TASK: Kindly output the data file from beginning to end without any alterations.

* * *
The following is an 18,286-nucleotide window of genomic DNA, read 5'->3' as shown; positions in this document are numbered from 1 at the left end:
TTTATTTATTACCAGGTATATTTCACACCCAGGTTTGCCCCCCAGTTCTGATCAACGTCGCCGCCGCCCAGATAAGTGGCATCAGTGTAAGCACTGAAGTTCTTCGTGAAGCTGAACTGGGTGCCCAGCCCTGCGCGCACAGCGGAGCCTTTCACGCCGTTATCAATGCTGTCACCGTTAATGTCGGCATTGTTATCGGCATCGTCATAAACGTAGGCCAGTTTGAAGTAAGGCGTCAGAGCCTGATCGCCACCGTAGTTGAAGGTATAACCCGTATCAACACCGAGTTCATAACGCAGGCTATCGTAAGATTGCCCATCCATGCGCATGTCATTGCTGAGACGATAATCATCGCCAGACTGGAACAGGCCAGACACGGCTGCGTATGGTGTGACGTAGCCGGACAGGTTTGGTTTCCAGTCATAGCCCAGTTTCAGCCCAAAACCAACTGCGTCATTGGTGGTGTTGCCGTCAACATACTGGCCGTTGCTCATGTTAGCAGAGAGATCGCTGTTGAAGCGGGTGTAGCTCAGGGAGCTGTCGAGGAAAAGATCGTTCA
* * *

The following is an 18,286-nucleotide window of genomic DNA, read 5'->3' as shown; positions in this document are numbered from 1 at the left end:
TTTATTTATTACCAGGTATATTTCACACCCAGGTTTGCCCCCCAGTTCTGATCAACGTCGCCGCCGCCCAGATAAGTGGCATCAGTGTAAGCACTGAAGTTCTTCGTGAAGCTGAACTGGGTGCCCAGCCCTGCGCGCACAGCGGAGCCTTTCACGCCGTTATCAATGCTGTCACCGTTAATGTCGGCATTGTTATCGGCATCGTCATAAACGTAGGCCAGTTTGAAGTAAGGCGTCAGAGCCTGATCGCCACCGTAGTTGAAGGTATAACCCGTATCAACACCGAGTTCATAACGCAGGCTATCGTAAGATTGCCCATCCATGCGCATGTCATTGCTGAGACGATAATCATCGCCAGACTGGAACAGGCCAGACACGGCTGCGTATGGTGTGACGTAGCCGGACAGGTTTGGTTTCCAGTCATAGCCCAGTTTCAGCCCAAAACCAACTGCGTCATTGGTGGTGTTGCCGTCAACATACTGGCCGTTGCTCATGTTAGCAGAGAGATCGCTGTTGAAGCGGGTGTAGCTCAGGGAGCTGTCGAGGAAAAGATCGTTCA